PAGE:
I'll miss working with him and I can only hope to be as devoted to my students as he was to his. They were all lucky to have such a "master" of education as an instructor!

Saturday, September 19, 2009

Paul, Porchetta and more....






The other day we had the honor of working with Chef Paul Canales from Oliveto, Oakland CA. Paul was at the school to work on a harvest dinner and he wanted to serve a Porchetta. Porchetta is typically a pork dish stuffed with fennel, herbs, salt and can vary depending on the chef. It is like a street food sold during festivals or picnics. Here at the school we typically use a small suckling pig and bone the entire thing, leaving the skin intact. The skin becomes a crispy addition to the dish.


For Paul, we got in a number of local market size half hogs that weighed around 100 lbs each. He conducted a great demo for my class in which he described so many ways to prepare pork. We discussed curing and also how pork is fabricated differently in Italy compared to the US style. He decided we would make the Porchetta from the loin and belly section.This meant boning all of the ribs and back bone. It was a great show of butchery craftsmanship and Paul attributed part of what he learned to the CIA's meat class. He pressed my students to absorb as much of the class as possible because the butchery skills it provides gives you so many more options in a restaurant.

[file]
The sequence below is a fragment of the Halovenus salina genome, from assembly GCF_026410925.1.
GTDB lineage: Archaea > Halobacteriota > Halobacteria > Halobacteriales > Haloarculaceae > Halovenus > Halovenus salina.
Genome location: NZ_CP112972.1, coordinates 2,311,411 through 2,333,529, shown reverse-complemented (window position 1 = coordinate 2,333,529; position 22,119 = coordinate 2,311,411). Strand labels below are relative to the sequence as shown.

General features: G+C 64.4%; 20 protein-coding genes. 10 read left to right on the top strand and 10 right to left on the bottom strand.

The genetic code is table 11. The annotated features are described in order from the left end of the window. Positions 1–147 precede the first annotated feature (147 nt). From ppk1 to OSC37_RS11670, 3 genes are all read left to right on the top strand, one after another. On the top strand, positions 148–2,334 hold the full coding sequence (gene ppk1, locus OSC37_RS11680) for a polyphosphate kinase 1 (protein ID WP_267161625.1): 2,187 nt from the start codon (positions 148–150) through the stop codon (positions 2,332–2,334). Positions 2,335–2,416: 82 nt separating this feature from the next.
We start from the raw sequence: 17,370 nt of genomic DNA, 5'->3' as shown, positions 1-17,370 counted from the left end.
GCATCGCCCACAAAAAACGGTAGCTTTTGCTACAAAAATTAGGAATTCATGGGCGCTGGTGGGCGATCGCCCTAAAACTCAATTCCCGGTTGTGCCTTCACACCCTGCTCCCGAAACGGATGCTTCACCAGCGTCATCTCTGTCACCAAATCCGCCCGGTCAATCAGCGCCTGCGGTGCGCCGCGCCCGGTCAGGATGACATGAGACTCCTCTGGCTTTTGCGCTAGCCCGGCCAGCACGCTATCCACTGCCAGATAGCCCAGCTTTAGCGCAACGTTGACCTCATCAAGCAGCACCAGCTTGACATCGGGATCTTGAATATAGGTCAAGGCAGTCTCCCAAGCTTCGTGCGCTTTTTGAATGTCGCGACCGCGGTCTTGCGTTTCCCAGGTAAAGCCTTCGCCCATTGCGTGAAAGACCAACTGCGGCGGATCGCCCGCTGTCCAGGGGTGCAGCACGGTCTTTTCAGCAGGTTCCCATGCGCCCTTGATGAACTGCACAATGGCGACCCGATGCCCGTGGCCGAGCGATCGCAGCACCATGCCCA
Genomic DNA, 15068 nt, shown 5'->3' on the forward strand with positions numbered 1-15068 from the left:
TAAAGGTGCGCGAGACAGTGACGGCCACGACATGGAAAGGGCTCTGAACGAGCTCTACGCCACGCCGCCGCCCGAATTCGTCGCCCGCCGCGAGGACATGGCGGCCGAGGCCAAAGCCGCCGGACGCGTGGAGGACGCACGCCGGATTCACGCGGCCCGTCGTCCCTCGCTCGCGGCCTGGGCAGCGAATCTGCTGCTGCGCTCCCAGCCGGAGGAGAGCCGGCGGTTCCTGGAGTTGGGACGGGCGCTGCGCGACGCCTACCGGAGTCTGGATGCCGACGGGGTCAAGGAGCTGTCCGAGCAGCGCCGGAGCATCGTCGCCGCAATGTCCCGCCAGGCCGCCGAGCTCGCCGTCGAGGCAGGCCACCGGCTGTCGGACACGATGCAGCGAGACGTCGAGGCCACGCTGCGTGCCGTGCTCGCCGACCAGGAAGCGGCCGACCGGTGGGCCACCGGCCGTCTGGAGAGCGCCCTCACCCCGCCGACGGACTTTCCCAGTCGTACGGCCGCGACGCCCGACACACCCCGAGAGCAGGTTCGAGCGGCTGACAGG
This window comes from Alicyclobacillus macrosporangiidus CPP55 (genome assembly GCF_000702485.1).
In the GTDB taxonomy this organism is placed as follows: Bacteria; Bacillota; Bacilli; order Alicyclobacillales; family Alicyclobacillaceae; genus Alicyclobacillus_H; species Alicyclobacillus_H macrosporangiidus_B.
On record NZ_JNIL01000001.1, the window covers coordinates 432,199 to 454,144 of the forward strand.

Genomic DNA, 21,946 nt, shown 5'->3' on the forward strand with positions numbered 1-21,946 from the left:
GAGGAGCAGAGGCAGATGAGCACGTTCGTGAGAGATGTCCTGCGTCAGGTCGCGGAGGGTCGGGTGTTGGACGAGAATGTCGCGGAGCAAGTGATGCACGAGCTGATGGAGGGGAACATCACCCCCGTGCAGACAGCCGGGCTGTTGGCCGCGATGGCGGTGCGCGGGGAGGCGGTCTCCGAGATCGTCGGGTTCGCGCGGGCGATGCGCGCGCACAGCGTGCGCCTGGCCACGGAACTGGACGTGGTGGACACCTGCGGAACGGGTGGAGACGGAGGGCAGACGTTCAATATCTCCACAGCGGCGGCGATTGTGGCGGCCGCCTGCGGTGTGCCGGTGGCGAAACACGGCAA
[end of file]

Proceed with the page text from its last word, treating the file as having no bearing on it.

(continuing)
Once the bellys and loin were fabbed he seasoned it with salt and an amazing ground red pepper from Scicily and some fennel flowers that he brought from Oakland. Then he rolled the belly into the loin creating a large roast.



After his demo, Chef Sebald's class arrived and I took my class upstairs for lecture. Paul was gracious enough to do the entire demo again which I know Han's class appreciated.



That afternoon my two TA's Steven Bookbinder and Kevin McCann worked on the rest of the hogs and got a chance to really hone some skills. All in all it was a great day for butchery at the CIA.... and we still have all the hams and shoulders to make into other stuff! (Steven has already salted a ham for a dry cure! Chef Elia wants the fennel flowers and shoulders for sausage.)



Sunday, September 6, 2009

Half Hog Fabrication

Ok, enough commentary. This is a site that is supposed to be focused on butchery skills so here is a video that a student of mine, Patrick Smith, put together. It is long and unedited but I divided it into three videos. It is actual class footage.
video video video